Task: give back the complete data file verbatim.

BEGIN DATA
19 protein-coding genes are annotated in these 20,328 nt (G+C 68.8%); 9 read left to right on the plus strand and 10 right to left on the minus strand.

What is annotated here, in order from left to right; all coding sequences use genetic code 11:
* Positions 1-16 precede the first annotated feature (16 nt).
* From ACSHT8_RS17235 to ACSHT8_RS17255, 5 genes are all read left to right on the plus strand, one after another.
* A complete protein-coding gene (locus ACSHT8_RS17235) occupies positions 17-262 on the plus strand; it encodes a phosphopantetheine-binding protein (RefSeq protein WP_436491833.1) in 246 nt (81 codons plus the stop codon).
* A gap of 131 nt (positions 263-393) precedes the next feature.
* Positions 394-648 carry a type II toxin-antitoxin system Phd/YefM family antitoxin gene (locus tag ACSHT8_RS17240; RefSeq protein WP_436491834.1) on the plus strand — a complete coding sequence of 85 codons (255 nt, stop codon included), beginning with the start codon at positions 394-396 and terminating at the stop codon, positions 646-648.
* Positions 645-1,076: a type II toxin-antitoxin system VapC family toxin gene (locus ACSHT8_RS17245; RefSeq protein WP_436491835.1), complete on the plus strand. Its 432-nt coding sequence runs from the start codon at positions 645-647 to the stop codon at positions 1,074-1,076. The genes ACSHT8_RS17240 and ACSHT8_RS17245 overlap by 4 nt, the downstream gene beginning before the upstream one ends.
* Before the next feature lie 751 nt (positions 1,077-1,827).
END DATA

19 protein-coding genes are annotated in these 20,328 nt (G+C 68.8%); 9 read left to right on the plus strand and 10 right to left on the minus strand.

What is annotated here, in order from left to right; all coding sequences use genetic code 11:
* Positions 1-16 precede the first annotated feature (16 nt).
* From ACSHT8_RS17235 to ACSHT8_RS17255, 5 genes are all read left to right on the plus strand, one after another.
* A complete protein-coding gene (locus ACSHT8_RS17235) occupies positions 17-262 on the plus strand; it encodes a phosphopantetheine-binding protein (RefSeq protein WP_436491833.1) in 246 nt (81 codons plus the stop codon).
* A gap of 131 nt (positions 263-393) precedes the next feature.
* Positions 394-648 carry a type II toxin-antitoxin system Phd/YefM family antitoxin gene (locus tag ACSHT8_RS17240; RefSeq protein WP_436491834.1) on the plus strand — a complete coding sequence of 85 codons (255 nt, stop codon included), beginning with the start codon at positions 394-396 and terminating at the stop codon, positions 646-648.
* Positions 645-1,076: a type II toxin-antitoxin system VapC family toxin gene (locus ACSHT8_RS17245; RefSeq protein WP_436491835.1), complete on the plus strand. Its 432-nt coding sequence runs from the start codon at positions 645-647 to the stop codon at positions 1,074-1,076. The genes ACSHT8_RS17240 and ACSHT8_RS17245 overlap by 4 nt, the downstream gene beginning before the upstream one ends.
* Before the next feature lie 751 nt (positions 1,077-1,827).